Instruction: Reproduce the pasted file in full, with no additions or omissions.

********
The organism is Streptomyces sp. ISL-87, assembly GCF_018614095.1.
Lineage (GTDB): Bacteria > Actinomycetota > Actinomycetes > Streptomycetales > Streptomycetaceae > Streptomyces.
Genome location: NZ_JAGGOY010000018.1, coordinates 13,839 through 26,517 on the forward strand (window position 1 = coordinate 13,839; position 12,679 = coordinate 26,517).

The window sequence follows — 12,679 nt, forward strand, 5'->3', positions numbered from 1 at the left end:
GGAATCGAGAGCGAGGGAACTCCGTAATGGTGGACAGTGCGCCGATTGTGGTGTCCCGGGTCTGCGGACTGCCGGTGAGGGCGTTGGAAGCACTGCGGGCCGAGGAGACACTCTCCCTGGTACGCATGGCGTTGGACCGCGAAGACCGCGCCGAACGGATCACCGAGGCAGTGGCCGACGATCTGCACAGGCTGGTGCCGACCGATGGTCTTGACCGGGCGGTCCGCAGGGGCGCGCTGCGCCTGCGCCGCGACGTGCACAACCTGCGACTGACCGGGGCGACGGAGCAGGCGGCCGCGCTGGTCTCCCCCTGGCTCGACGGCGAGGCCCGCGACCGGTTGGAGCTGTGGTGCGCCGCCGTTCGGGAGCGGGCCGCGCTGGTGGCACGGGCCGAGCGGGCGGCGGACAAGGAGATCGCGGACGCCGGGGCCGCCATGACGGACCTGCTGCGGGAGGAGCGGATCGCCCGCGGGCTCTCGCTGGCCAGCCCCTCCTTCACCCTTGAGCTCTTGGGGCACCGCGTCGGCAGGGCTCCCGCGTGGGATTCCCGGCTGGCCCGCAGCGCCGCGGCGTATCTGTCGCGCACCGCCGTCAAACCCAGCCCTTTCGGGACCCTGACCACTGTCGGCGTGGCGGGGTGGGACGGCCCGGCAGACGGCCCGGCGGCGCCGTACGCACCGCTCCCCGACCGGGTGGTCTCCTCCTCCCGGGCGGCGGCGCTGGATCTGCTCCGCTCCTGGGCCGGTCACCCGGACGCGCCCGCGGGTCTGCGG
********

The organism is Streptomyces sp. ISL-87, assembly GCF_018614095.1.
Lineage (GTDB): Bacteria > Actinomycetota > Actinomycetes > Streptomycetales > Streptomycetaceae > Streptomyces.
Genome location: NZ_JAGGOY010000018.1, coordinates 13,839 through 26,517 on the forward strand (window position 1 = coordinate 13,839; position 12,679 = coordinate 26,517).

The window sequence follows — 12,679 nt, forward strand, 5'->3', positions numbered from 1 at the left end:
GGAATCGAGAGCGAGGGAACTCCGTAATGGTGGACAGTGCGCCGATTGTGGTGTCCCGGGTCTGCGGACTGCCGGTGAGGGCGTTGGAAGCACTGCGGGCCGAGGAGACACTCTCCCTGGTACGCATGGCGTTGGACCGCGAAGACCGCGCCGAACGGATCACCGAGGCAGTGGCCGACGATCTGCACAGGCTGGTGCCGACCGATGGTCTTGACCGGGCGGTCCGCAGGGGCGCGCTGCGCCTGCGCCGCGACGTGCACAACCTGCGACTGACCGGGGCGACGGAGCAGGCGGCCGCGCTGGTCTCCCCCTGGCTCGACGGCGAGGCCCGCGACCGGTTGGAGCTGTGGTGCGCCGCCGTTCGGGAGCGGGCCGCGCTGGTGGCACGGGCCGAGCGGGCGGCGGACAAGGAGATCGCGGACGCCGGGGCCGCCATGACGGACCTGCTGCGGGAGGAGCGGATCGCCCGCGGGCTCTCGCTGGCCAGCCCCTCCTTCACCCTTGAGCTCTTGGGGCACCGCGTCGGCAGGGCTCCCGCGTGGGATTCCCGGCTGGCCCGCAGCGCCGCGGCGTATCTGTCGCGCACCGCCGTCAAACCCAGCCCTTTCGGGACCCTGACCACTGTCGGCGTGGCGGGGTGGGACGGCCCGGCAGACGGCCCGGCGGCGCCGTACGCACCGCTCCCCGACCGGGTGGTCTCCTCCTCCCGGGCGGCGGCGCTGGATCTGCTCCGCTCCTGGGCCGGTCACCCGGACGCGCCCGCGGGTCTGCGG